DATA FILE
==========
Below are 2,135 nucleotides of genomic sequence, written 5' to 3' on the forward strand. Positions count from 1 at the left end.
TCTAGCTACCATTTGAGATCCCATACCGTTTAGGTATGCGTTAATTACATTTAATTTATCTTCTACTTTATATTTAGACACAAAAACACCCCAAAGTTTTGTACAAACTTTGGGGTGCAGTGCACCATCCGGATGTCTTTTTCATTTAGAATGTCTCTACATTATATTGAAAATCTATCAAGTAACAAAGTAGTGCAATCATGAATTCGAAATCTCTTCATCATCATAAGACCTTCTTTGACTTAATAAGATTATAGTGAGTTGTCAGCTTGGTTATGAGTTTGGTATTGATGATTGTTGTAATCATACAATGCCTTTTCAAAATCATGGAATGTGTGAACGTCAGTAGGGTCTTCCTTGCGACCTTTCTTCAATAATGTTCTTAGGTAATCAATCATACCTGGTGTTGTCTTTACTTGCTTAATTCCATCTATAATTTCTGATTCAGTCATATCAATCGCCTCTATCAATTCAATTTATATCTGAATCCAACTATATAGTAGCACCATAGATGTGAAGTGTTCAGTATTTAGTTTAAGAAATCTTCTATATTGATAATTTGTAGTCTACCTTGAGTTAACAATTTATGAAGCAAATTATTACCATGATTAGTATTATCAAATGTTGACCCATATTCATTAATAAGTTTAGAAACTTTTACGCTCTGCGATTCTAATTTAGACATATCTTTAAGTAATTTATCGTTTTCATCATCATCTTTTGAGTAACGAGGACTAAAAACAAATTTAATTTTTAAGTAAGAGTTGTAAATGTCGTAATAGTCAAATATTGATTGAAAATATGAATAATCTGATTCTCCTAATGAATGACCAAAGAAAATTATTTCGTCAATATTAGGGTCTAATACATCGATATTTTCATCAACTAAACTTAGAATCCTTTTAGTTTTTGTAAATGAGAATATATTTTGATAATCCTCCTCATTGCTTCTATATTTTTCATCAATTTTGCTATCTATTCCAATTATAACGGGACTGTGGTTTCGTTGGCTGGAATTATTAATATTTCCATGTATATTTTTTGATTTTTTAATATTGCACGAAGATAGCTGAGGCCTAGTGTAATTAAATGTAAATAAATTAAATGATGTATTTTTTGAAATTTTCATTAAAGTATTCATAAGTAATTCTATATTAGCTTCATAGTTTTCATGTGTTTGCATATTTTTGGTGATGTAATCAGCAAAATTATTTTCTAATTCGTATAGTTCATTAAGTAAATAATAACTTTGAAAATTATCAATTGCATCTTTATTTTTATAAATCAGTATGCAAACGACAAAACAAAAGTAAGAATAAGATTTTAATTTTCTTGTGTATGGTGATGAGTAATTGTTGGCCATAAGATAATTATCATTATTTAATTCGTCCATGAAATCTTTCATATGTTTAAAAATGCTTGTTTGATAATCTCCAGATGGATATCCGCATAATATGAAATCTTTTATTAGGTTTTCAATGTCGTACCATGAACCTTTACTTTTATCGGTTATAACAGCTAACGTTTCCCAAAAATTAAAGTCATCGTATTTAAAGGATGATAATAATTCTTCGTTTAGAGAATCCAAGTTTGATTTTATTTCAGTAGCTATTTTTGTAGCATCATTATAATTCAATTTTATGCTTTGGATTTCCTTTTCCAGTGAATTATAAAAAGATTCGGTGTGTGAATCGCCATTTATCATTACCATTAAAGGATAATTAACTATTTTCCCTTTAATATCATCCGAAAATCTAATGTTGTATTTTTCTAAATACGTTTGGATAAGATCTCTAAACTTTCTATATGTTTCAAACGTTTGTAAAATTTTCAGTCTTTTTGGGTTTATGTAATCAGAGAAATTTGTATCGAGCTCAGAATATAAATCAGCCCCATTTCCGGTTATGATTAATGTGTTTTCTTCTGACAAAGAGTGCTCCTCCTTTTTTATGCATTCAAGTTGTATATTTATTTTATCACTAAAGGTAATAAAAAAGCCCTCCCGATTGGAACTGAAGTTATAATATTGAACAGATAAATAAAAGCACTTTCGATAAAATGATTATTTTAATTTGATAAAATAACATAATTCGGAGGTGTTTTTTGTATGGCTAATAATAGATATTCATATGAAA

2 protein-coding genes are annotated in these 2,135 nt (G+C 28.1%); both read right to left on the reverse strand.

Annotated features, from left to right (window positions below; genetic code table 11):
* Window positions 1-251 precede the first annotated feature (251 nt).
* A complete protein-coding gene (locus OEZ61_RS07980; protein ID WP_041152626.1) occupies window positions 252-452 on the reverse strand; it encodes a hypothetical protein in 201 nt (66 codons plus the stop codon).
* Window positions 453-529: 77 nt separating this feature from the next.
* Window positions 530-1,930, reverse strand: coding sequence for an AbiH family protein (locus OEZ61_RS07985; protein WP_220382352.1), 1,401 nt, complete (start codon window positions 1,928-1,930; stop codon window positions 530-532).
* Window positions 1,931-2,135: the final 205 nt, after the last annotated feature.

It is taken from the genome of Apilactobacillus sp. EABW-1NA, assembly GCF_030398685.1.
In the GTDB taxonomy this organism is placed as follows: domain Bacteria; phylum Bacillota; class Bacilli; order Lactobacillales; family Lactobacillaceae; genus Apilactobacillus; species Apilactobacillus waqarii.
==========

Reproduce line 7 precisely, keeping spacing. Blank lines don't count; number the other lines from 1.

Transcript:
* Window positions 453-529: 77 nt separating this feature from the next.